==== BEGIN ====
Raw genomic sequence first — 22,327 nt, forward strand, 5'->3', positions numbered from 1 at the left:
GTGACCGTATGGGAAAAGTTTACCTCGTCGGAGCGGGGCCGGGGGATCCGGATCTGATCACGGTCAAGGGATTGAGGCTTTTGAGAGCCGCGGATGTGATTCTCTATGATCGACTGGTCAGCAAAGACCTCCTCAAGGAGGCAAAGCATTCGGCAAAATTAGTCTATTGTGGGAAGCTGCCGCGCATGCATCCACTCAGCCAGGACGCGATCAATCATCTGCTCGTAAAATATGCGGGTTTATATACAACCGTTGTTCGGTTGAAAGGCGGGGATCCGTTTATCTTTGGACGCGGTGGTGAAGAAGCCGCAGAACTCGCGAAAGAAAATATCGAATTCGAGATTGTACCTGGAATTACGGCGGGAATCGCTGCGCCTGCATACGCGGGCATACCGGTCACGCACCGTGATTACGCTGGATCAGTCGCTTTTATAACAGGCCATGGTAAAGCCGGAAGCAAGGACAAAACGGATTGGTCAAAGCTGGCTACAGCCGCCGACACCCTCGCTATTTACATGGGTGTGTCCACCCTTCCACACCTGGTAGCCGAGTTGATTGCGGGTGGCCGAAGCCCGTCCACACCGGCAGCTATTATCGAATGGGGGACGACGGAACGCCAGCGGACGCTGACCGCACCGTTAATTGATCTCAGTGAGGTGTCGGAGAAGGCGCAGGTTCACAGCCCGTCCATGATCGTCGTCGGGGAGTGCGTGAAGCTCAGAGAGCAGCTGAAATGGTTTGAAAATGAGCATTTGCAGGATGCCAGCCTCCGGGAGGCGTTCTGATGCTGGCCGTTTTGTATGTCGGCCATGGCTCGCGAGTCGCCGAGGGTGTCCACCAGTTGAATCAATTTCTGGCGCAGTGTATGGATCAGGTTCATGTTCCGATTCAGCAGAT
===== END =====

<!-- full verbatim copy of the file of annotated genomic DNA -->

Raw genomic sequence first — 22,327 nt, forward strand, 5'->3', positions numbered from 1 at the left:
GTGACCGTATGGGAAAAGTTTACCTCGTCGGAGCGGGGCCGGGGGATCCGGATCTGATCACGGTCAAGGGATTGAGGCTTTTGAGAGCCGCGGATGTGATTCTCTATGATCGACTGGTCAGCAAAGACCTCCTCAAGGAGGCAAAGCATTCGGCAAAATTAGTCTATTGTGGGAAGCTGCCGCGCATGCATCCACTCAGCCAGGACGCGATCAATCATCTGCTCGTAAAATATGCGGGTTTATATACAACCGTTGTTCGGTTGAAAGGCGGGGATCCGTTTATCTTTGGACGCGGTGGTGAAGAAGCCGCAGAACTCGCGAAAGAAAATATCGAATTCGAGATTGTACCTGGAATTACGGCGGGAATCGCTGCGCCTGCATACGCGGGCATACCGGTCACGCACCGTGATTACGCTGGATCAGTCGCTTTTATAACAGGCCATGGTAAAGCCGGAAGCAAGGACAAAACGGATTGGTCAAAGCTGGCTACAGCCGCCGACACCCTCGCTATTTACATGGGTGTGTCCACCCTTCCACACCTGGTAGCCGAGTTGATTGCGGGTGGCCGAAGCCCGTCCACACCGGCAGCTATTATCGAATGGGGGACGACGGAACGCCAGCGGACGCTGACCGCACCGTTAATTGATCTCAGTGAGGTGTCGGAGAAGGCGCAGGTTCACAGCCCGTCCATGATCGTCGTCGGGGAGTGCGTGAAGCTCAGAGAGCAGCTGAAATGGTTTGAAAATGAGCATTTGCAGGATGCCAGCCTCCGGGAGGCGTTCTGATGCTGGCCGTTTTGTATGTCGGCCATGGCTCGCGAGTCGCCGAGGGTGTCCACCAGTTGAATCAATTTCTGGCGCAGTGTATGGATCAGGTTCATGTTCCGATTCAGCAGAT